- Paperback: 300 pages
- Publisher: CGI101.com; 2 edition (March 1, 2004)
- Language: English
- ISBN-10: 0966942612
- ISBN-13: 978-0966942613
- Product Dimensions: 7 x 0.8 x 9 inches
- Shipping Weight: 1.4 pounds (View shipping rates and policies)
- Average Customer Review: 13 customer reviews
- Amazon Best Sellers Rank: #1,864,102 in Books (See Top 100 in Books)
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CGI Programming 101: Programming Perl for the World Wide Web, Second Edition 2nd Edition
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CGI Programming 101: Programming Perl for the World Wide Web is a concise presentation of the key elements of Perl CGI, which makes it perfect for programmers who are under the gun. If you need to get up to speed on text strings, for example, you can read that chapter and be a pro within about 10 minutes.
Form processing is addressed early on, followed by searching and sorting techniques, illustrations of how to use server-side includes (SSI), and other critical issues. There's also a chapter on using MySQL--an open-source SQL database. In general, if you want to get the most out of this book, you'll be better off having some programming experience, be it in BASIC or C++.
The only element missing from this introductory course is an appendix containing Perl's reserved characters, operators, and functions; instead, this material is presented throughout the book. But CGI Programming 101 is still one of the most efficient ways to get up to speed with Perl CGI. --Stephen W. Plain
Topics covered: Perl variables, CGI environment variables, form processing, data file I/O, searching/sorting, server-side includes (SSI), random number generation, strings, date and time manipulation, HTTP cookies, e-mail processing, securing scripts, Perl modules, database programming, and custom Perl modules.
About the Author
Jackie Hamilton has been programming Perl since the "early" days of the web (since 1992). She's tackled CGI projects for many companies, including Texas Metronet, Tenagra, Cybersight, GTE, EDS, and Texas Instruments, to name a few. She's currently the webmaster for Steve Jackson Games.
Top customer reviews
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If I had to make any criticism at all, it would be that some of the examples on the book's website are no longer running correctly. As well, the instructions for setting up your own computer as a CGI server have become somewhat outdated with the latest releases of the required software. Still, the examples work great in actual use and fixing the errors that have arisen in the live code over the years is almost like a real-world lesson on how you will have to maintain your own code in the future.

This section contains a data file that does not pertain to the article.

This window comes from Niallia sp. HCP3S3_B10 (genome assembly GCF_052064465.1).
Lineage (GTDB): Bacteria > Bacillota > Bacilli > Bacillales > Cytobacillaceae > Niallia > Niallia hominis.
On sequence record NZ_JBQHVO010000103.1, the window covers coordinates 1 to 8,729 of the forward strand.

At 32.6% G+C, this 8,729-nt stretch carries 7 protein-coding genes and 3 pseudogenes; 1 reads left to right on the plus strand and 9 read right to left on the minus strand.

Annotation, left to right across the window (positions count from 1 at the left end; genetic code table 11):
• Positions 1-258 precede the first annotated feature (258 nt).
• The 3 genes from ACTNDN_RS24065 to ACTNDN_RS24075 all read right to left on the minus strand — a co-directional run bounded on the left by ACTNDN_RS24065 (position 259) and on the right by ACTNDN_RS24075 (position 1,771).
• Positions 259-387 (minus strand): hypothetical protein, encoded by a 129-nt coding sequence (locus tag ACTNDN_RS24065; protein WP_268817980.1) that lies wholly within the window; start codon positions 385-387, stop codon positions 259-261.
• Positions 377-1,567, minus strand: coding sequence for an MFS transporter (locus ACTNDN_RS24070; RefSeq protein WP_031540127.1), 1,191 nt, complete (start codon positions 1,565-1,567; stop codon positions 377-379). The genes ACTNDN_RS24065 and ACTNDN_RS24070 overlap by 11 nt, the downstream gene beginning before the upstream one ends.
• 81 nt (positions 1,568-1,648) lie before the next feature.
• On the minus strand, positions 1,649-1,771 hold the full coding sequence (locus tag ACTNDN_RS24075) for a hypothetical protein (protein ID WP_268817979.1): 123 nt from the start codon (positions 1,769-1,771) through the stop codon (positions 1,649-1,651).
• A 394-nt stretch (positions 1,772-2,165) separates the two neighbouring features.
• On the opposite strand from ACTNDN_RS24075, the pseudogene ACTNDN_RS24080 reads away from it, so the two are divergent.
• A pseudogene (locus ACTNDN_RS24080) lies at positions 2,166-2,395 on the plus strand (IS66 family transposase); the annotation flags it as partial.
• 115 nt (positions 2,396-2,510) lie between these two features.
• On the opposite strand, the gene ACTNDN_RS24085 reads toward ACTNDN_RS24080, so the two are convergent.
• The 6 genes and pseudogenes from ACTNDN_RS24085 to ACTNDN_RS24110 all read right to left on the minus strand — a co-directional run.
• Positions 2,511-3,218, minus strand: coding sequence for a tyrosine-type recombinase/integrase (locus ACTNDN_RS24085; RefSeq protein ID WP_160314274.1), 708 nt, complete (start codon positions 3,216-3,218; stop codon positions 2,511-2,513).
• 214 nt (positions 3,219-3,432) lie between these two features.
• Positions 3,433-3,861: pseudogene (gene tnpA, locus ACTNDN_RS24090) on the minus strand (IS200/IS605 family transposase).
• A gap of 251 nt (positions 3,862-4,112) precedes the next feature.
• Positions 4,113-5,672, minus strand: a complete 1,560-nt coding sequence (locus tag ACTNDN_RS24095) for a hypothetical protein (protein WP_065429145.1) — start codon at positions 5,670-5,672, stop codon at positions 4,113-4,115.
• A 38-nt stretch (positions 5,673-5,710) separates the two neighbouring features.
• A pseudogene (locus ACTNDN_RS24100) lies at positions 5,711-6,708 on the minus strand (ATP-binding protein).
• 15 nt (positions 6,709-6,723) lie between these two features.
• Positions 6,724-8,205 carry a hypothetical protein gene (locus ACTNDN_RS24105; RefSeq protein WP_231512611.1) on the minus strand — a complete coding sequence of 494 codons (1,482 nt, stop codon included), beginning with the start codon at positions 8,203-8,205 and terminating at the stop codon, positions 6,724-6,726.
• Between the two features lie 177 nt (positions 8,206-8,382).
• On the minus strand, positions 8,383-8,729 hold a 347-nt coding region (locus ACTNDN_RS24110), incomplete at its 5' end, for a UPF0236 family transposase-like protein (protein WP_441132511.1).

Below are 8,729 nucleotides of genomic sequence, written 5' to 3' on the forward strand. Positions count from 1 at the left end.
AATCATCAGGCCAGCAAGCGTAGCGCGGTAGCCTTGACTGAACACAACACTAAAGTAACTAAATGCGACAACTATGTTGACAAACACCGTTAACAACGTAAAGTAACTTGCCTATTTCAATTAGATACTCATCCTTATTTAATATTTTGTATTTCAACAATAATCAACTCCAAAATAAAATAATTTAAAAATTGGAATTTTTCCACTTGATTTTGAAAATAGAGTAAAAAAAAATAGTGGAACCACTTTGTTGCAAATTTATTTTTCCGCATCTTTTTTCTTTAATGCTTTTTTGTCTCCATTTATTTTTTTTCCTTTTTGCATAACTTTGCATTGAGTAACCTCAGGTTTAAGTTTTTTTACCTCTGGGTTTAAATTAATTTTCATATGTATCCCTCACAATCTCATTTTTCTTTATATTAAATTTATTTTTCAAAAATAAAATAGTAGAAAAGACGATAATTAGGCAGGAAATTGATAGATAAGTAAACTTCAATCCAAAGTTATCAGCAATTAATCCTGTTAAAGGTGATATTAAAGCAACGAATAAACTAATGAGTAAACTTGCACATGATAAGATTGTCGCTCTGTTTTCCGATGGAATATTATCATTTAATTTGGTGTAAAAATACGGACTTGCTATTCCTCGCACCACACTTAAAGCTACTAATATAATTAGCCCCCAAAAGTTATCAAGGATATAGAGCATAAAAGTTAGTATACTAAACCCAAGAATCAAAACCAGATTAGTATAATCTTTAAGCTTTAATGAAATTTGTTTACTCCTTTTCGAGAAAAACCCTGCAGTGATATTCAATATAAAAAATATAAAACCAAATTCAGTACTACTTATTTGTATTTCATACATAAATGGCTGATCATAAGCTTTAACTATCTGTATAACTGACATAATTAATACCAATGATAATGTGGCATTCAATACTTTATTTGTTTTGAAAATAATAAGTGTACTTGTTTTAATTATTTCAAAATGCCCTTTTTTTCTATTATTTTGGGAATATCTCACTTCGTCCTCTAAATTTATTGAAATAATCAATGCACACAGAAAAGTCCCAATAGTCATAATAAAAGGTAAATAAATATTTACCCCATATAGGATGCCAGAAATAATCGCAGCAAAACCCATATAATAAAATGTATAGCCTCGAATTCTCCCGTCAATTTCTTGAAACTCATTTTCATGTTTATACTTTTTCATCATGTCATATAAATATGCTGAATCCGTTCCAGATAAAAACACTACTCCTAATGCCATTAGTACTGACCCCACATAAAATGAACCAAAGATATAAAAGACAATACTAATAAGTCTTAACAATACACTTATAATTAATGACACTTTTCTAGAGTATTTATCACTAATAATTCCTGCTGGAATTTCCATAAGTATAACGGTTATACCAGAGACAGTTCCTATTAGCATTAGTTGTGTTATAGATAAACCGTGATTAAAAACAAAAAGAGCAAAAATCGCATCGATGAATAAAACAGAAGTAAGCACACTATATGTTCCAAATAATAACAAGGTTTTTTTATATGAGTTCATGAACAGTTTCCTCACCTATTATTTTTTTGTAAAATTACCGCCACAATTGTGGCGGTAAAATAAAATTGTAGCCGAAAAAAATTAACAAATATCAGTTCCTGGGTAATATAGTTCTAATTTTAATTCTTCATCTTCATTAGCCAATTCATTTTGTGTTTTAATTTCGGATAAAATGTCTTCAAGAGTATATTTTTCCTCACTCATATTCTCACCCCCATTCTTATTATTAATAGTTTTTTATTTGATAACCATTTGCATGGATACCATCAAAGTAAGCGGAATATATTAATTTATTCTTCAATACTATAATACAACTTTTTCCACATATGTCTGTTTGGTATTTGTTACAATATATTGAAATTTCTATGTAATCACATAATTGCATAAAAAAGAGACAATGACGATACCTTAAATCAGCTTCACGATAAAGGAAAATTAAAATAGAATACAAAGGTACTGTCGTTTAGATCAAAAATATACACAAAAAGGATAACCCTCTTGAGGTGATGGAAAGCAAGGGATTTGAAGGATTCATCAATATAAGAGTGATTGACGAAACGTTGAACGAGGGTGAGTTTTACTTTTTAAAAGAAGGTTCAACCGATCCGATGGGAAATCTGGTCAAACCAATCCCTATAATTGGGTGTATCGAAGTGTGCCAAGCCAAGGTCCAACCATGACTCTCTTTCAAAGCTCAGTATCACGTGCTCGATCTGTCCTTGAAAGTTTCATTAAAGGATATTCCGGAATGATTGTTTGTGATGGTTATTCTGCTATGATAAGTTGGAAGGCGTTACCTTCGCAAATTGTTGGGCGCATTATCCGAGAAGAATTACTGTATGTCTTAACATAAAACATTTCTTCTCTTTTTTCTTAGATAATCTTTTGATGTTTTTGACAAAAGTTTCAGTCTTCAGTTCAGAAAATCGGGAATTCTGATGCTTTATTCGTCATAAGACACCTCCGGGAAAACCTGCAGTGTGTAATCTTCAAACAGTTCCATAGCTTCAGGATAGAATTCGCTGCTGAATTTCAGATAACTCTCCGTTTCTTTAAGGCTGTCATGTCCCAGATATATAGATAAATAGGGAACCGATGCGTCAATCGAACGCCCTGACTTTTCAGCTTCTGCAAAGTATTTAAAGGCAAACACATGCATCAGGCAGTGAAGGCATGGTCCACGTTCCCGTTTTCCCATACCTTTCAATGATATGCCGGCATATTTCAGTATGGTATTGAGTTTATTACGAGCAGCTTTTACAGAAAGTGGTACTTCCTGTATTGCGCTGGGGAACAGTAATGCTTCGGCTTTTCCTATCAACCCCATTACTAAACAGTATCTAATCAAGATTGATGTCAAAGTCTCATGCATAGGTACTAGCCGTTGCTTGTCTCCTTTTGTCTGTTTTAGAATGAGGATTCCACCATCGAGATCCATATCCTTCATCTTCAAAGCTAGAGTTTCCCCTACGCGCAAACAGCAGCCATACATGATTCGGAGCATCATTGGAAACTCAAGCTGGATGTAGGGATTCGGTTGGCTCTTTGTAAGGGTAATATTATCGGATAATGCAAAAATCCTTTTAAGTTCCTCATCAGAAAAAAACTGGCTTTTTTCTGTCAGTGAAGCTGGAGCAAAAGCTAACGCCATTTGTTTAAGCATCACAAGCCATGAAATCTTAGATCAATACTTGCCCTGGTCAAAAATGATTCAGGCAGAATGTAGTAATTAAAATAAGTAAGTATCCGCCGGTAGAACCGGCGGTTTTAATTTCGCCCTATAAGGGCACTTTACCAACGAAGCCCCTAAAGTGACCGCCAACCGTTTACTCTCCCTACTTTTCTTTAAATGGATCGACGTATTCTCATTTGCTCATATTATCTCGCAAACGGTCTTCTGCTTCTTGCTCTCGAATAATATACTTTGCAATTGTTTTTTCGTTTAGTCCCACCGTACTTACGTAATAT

All in all, I have nothing but high praise for this book--I highly recommend this to anyone new to CGI or Perl!
Examples? It spends 24 pages on learning perl. (And note that the 'info per page density' is low; lots of white space.) It touches on many aspects of perl, but not enough to do much of anything. So why include it? If you are going to show people how to use perl for web development, they need to first be more grounded in perl than they'll get out of 24 pages. Oh, and as for use of those 24 pages? An entire page is spent explaining how to determine the length of an array. To be fair, there are more examples of perl throughout the book.
Another: Regular Expressions get 8 lots-of-white-space-and-big-print pages. And the chapter on database access is sort of a whirlwind tour of MySQL.
So is the book useless? No, it's a 'toe in the water' book, and it feels kind of scattered. of course, you could then get the "102" book.
Or you could just buy one of those big, meaty books, which would actually be more useful. Making this book easy to read and non-threatening weakens it too much. Of course, this is also a quick and easy way to write a book.
That is exactly what I did with this book. I read the first edition, some six, maybe seven years ago, and then went on to build whatever I wanted. A year or so after reading it, I made a content management system replete with a gui interface that my employers could use. This book was the inspiration for years of Perl code creation, and employment.
Now, you won't learn as much as you would with any of the standard Perl books (such as Programming Perl, by the O'Reilly publishing world), as it's a project based approach to Perl learning. You aren't inundated with theoretics and syntax that you could then apply; instead, you receive the fundamentals, with some useful code snippets that you can put into your own code, and go forth to create.
In short, it is a delightful read, and I highly recommend it to any user who prefers a practical approach to learning, versus a theoretical one. If your aim is to go directly into a Perl programming job, then you may want to look elsewhere, but if you want to be able to build web applications, this is a quick easy read that will provide you with the tools to create all that you might want.
Most recent customer reviews
Ms. Hamilton's style as an author is unbelieveably clean and understandable.
The book provided me with a very straight forward process to write scripts.Read more